Suffolk University and its student-athletes, in partnership with the Big Brothers Big Sisters of Massachusetts Bay, have teamed-up to launch a new program aimed at mentoring and impacting the lives of students at the Donald McKay School in East Boston.
“Suffolk University is deeply committed to the East Boston neighborhood, especially its young people,” said Suffolk’s Senior Vice President for External Affairs John A. Nucci, a lifelong East Boston resident. “This is just one of the many ways our students will continue to contribute to this community and help Suffolk be a good neighbor for residents of all ages.”
“Being involved with the Big Brothers Big Sisters program and the Donald McKay School in East Boston is a tremendous honor and opportunity for our student-athletes,” said Suffolk Director of Athletics Cary McConnell. “We are proud of their commitment to this endeavor and look forward to the program continually growing and becoming a big success.”
This collaboration is part of Suffolk’s continuous effort in providing opportunities for young people and athletes in East Boston. In September, Suffolk and Boston Mayor Martin J. Walsh officially celebrated the University’s new athletics home at East Boston Memorial Park, established through a private public partnership with the city of Boston. This partnership also supports and aligns with Mayor Walsh’s Mentoring Movement, which seeks to recruit 1,000 new mentors over the next two years.
Suffolk baseball, softball, and men’s and women’s soccer teams will now train and play home games at the park, sharing the facilities with East Boston High School and the East Boston community.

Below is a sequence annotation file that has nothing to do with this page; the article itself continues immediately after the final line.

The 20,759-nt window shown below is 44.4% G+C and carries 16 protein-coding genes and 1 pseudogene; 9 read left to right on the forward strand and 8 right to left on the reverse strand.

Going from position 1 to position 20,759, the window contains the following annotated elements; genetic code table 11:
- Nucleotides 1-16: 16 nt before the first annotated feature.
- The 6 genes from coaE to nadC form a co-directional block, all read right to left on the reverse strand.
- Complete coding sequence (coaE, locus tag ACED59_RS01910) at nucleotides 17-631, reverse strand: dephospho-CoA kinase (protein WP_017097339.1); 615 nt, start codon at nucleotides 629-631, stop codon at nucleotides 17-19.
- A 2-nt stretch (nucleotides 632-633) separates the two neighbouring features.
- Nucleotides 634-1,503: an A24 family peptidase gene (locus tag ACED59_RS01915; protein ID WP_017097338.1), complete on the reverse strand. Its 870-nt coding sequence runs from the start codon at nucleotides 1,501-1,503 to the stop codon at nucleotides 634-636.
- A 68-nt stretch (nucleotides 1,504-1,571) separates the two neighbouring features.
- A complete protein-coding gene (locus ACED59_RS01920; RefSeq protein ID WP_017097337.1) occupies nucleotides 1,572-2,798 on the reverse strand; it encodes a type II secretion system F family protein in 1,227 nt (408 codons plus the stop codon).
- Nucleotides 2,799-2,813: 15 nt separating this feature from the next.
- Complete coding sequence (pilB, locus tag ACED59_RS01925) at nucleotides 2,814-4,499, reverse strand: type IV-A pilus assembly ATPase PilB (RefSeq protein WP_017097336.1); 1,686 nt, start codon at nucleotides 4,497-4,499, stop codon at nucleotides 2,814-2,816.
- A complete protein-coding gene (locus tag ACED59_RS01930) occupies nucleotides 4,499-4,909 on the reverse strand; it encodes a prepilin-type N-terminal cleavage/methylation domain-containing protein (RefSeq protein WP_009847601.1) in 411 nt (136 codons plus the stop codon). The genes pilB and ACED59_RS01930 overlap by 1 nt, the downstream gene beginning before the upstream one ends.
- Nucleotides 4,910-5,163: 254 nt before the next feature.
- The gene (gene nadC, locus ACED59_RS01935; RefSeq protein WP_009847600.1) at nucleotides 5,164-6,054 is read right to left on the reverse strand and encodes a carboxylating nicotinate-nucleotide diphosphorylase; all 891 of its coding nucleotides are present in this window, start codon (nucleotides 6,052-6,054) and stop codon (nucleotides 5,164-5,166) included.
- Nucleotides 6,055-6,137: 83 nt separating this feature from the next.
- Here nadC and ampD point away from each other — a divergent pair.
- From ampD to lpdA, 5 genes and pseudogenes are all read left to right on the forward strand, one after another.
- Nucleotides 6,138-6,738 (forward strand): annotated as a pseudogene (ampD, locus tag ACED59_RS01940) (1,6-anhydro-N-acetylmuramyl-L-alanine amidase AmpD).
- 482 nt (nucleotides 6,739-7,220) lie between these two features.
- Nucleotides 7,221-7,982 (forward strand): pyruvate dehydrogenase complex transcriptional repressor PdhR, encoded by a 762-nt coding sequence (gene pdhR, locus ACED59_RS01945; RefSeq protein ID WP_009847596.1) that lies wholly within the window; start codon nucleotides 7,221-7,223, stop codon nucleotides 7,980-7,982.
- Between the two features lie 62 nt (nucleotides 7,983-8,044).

The Donald McKay School, serving kindergarten to eighth grade students, is located only a short distance from East Boston Memorial Park. It is easily accessible for Suffolk student-athletes participating in the Big Brothers Big Sisters volunteer effort, just a short walk from the Airport train station on the Blue Line.
As part of the program, Suffolk student-athletes visit the Donald McKay School once a week for about 45 minutes, normally during lunch and recess time. Once there, they enjoy quality, one-on-one time with their Little Brothers and Sisters, participating in various fun activities, including working on the computer, listening to music, reading, running around outside, and playing board games.
Big Sister Sydney Littlefield, a Suffolk University sophomore, and her Little Sister Emily, a Donald McKay School fourth-grader, spend much of their time together in the playground, where Emily likes to do flips on the monkey bars and play basketball.
“The reason I decided to get involved in the program was to form a closeness and bond with someone like Emily,” said Littlefield, a two-sport athlete (volleyball and softball) at Suffolk. “She has a great personality and her smile is my reward. I want to give her the confidence to be an independent young lady.”
“Big Brothers Big Sisters of Mass Bay is grateful to Suffolk University and its student- athletes for partnering with us and serving kids in East Boston as long-term, one-on-one mentors and role models,” said Thomas Bentley, collegiate & community partnerships manager for the Big Brothers Big Sisters of Massachusetts Bay. “While this partnership just got started, we are excited by the level of interest we are receiving from Suffolk students and look forward to the impact they can make by being Bigs.”
“This new partnership will allow our students to build meaningful relationships with a mentor through one-to-one friendships fostered during the school year,” said Jordan Weymer, principal of the Donald McKay School. “Having a college mentor, like a Suffolk University student-athlete, will provide our students with a role model that continues to strengthen our students’ belief that college is a real possibility.”